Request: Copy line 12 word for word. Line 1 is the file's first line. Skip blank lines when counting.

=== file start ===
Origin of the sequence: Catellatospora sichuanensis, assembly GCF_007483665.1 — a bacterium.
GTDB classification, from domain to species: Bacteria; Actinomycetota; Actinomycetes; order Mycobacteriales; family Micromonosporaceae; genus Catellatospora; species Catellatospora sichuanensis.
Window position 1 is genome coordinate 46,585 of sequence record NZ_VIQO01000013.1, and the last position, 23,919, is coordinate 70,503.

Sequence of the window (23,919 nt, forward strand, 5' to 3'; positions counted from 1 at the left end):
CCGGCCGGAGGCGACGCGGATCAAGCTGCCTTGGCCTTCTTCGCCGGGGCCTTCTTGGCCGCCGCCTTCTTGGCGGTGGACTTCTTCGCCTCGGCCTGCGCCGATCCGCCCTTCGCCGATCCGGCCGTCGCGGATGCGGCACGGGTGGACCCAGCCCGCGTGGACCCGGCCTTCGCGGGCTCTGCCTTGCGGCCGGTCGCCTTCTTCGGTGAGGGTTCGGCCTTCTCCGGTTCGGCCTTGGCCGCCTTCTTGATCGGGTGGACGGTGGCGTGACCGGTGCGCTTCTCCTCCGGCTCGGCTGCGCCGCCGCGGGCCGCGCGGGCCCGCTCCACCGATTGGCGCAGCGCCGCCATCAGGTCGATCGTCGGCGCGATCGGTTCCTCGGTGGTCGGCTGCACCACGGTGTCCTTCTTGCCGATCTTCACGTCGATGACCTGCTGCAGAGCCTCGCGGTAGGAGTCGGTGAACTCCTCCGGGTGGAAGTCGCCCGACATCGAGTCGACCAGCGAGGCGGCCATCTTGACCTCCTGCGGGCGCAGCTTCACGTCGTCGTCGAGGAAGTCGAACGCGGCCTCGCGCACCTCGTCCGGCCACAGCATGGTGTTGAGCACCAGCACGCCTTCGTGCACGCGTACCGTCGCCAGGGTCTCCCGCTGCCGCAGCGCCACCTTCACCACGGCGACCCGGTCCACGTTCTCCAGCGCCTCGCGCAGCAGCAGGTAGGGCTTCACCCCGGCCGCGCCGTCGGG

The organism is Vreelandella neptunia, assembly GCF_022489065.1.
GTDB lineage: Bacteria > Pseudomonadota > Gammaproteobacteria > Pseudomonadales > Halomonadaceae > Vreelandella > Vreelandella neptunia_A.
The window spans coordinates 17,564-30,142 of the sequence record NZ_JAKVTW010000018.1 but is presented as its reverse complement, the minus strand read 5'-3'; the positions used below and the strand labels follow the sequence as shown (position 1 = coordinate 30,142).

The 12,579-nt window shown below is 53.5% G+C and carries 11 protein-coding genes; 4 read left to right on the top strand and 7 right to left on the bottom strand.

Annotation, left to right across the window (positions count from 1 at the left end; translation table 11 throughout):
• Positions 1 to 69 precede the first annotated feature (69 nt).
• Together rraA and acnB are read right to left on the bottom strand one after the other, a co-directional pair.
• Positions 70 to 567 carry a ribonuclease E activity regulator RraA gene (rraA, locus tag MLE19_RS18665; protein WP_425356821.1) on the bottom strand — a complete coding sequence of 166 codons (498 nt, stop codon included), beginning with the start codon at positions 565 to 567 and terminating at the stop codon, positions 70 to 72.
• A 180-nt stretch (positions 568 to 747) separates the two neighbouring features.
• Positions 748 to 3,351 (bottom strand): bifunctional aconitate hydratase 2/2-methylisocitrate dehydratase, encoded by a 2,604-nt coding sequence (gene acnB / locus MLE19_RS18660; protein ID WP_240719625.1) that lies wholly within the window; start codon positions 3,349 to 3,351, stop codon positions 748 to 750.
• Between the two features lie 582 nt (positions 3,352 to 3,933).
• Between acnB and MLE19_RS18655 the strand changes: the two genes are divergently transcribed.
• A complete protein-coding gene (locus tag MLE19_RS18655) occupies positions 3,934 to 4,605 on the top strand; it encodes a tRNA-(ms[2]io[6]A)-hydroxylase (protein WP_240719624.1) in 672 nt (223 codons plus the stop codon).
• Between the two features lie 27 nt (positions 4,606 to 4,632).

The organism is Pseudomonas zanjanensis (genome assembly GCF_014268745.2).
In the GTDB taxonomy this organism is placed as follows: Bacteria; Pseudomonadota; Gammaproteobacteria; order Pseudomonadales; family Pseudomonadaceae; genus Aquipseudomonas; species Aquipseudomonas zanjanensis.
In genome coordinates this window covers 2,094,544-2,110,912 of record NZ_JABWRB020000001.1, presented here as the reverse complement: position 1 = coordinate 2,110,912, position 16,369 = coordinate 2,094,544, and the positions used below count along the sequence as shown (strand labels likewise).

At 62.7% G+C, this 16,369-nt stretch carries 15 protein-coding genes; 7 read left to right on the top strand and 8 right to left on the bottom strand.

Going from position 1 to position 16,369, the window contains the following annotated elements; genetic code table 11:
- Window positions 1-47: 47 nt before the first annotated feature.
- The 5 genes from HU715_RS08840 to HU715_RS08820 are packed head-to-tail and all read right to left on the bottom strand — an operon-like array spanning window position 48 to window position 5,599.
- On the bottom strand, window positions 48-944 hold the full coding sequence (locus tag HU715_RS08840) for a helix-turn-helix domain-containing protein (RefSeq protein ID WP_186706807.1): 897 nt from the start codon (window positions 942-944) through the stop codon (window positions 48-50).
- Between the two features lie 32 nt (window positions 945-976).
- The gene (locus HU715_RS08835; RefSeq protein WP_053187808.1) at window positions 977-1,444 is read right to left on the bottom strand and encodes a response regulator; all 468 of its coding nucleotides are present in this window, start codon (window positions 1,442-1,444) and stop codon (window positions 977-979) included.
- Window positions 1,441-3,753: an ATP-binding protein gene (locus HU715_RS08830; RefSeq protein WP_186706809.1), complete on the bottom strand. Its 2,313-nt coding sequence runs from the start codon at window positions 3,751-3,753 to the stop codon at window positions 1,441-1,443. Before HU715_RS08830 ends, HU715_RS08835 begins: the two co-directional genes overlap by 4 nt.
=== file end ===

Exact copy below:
• Together rraA and acnB are read right to left on the bottom strand one after the other, a co-directional pair.